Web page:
It wasn’t until my junior year that I was able to cope with these feelings. Realizing that despite not being a starter on my team, I could still be a leader and have a successful future with soccer. I owe this shift to learning to share and be open about my feelings of doubt. I started to confide in my teammates about the different thoughts that passed through my head. And I decided to make one of my goals to help some of the younger players, who were in a similar position as me with their own insecurities in the sport. It was through open conversations about doubt, that my own doubts about my abilities ceased.

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Mental Game

I realized that my teammates didn’t perceive me in the same way that I had perceived myself. I learned that my teammates respected my dedication. My energy, in both games and practices. The way I supported and sympathized with different players. My honesty, optimism, and quirkiness. My teammates viewed me as a fundamental part of the team and a leader.

Feeling doubt is something athletes have to fight with throughout their athletic careers, yet it is an aspect of sports that is often overlooked. In order to be an elite athlete today, confidence is a requirement. In many cases, we are expected to be cocky or conceited, just look at Neymar or Ronaldo.

Let’s Open Up

In truth, talking about our insecurities is taboo in the athletic world. Our outwardly confident behavior is often a façade used to mask our doubts. But almost every athlete experiences doubt, especially players that don’t see much playing time. These thoughts consume us because we judge our worth from how we play. Yet, we tend to either bury these thoughts or pretend they don’t exist in fear of not upholding the confident athlete “stereotype.”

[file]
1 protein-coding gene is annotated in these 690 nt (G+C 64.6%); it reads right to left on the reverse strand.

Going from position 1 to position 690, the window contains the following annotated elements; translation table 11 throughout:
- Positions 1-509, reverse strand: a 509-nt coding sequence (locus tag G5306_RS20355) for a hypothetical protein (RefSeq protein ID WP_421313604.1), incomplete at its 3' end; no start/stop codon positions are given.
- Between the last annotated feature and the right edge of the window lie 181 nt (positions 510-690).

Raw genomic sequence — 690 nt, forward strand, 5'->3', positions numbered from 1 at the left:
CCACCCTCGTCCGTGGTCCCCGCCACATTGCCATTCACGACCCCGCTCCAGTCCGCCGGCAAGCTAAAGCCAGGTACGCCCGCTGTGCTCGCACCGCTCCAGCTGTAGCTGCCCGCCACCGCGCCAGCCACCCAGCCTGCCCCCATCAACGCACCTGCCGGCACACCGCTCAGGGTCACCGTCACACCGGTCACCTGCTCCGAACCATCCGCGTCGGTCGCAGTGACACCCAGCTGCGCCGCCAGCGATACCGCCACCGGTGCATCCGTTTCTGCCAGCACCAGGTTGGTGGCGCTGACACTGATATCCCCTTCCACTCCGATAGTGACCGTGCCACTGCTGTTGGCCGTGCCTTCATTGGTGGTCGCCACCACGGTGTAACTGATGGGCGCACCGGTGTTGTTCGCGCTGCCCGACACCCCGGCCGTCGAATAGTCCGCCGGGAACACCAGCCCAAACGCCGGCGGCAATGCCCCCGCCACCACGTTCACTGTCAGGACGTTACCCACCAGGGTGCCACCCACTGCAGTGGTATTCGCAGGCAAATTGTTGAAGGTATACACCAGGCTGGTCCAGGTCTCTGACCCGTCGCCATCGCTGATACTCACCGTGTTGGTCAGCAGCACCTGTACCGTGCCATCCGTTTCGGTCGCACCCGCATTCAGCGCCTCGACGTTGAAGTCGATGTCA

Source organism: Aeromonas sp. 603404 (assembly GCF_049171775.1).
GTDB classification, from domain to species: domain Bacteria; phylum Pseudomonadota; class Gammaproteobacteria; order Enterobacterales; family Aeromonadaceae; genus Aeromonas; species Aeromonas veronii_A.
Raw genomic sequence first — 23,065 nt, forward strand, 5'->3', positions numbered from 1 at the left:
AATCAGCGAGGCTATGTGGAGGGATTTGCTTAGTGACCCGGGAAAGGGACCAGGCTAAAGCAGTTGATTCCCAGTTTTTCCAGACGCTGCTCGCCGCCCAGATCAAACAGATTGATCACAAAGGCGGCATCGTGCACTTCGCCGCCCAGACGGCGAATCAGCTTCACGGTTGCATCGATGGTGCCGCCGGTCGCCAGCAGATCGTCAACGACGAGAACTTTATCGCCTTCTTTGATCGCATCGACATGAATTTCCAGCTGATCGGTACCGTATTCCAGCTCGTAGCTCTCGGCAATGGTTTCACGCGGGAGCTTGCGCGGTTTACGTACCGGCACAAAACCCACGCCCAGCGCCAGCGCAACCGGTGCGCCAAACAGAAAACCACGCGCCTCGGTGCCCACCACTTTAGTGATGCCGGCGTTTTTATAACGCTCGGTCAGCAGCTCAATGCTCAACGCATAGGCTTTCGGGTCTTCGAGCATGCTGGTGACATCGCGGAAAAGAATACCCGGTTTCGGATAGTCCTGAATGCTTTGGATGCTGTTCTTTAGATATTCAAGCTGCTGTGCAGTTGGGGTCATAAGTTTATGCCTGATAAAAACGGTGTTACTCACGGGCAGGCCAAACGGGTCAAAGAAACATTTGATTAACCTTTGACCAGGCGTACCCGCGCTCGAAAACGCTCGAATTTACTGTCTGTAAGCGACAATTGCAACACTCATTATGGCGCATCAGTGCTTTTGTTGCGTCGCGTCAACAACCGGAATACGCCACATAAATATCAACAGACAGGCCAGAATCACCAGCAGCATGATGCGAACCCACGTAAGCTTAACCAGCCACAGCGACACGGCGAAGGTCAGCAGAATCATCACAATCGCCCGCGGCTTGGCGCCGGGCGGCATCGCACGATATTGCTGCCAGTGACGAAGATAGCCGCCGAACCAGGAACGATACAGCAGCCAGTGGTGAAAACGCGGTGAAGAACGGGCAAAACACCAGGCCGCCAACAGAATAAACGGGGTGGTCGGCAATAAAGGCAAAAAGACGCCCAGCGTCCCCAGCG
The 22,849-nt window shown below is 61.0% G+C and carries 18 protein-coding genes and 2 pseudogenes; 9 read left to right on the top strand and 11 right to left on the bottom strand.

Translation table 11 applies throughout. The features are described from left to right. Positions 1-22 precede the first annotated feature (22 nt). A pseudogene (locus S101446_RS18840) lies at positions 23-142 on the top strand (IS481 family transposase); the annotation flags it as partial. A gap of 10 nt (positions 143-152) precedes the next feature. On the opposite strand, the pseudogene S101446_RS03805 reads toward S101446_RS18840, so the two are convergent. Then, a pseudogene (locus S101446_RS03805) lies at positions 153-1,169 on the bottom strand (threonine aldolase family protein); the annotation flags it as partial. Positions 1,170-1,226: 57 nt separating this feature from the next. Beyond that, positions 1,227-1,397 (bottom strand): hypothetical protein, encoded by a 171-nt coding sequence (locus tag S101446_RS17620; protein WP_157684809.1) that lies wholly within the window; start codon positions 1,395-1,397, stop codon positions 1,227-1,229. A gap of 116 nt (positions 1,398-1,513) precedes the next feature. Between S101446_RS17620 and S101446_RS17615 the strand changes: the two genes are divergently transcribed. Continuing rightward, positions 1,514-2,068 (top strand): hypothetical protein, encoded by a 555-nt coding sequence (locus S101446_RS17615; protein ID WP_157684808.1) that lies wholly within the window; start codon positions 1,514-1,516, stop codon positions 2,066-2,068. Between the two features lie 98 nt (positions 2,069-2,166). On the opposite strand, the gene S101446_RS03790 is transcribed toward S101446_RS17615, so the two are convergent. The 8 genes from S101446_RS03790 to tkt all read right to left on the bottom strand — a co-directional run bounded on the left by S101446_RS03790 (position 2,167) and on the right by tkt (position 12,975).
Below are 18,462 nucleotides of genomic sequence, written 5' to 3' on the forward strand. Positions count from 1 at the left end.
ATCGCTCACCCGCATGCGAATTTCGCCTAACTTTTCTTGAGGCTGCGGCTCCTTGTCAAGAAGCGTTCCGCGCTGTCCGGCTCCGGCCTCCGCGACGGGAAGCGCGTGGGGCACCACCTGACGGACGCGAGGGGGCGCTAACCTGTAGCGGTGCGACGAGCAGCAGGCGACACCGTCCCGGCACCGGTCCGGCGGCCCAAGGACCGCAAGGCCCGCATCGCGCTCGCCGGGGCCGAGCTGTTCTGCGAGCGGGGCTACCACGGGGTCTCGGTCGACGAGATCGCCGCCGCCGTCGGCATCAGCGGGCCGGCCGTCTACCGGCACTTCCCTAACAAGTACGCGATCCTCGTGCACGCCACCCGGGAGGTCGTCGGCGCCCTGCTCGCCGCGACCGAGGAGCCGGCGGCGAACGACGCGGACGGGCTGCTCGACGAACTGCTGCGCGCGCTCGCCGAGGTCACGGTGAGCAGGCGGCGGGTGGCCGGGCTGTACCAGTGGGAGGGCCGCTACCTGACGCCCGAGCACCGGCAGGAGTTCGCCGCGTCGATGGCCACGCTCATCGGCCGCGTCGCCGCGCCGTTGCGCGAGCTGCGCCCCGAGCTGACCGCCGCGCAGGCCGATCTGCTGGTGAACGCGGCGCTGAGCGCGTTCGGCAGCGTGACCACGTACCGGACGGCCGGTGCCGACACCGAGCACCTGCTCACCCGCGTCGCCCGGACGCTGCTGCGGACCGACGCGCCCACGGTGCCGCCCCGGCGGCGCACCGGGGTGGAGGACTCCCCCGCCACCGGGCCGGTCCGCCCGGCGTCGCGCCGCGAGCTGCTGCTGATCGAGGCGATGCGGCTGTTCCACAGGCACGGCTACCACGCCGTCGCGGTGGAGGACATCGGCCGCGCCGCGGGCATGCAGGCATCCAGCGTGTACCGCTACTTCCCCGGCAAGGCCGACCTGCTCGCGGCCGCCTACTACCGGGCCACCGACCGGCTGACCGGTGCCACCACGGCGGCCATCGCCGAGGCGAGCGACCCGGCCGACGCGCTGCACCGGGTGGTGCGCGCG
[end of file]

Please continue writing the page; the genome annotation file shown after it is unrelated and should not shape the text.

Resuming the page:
The athletic community needs to stop turning a blind eye to the existence of “doubt” because it is present in every single athlete. And we, athletes, need to face it in the eye and feel comfortable with openly discussing it. Only through my acceptance of doubt; did I fall back in love with soccer. Believing that I belonged on the team, made me play with more confidence because I no longer had to lug a gigantic chip on my shoulder. I had more vitality and rigor, both when it came to playing, and when it came to cheering my teammates on the sidelines. I began imagining a future with soccer after Duke and later signed a professional contract in Europe.

Without changing my mindset, I would not be fulfilling the childhood fantasy I always had to play professional soccer. However, that doesn’t mean I am now free of the insecurities that I had before. Sometimes those feelings creep back, especially when I make a mistake on the field. But like I did in college, I have to constantly remind myself that I ‘do’ belong on the field.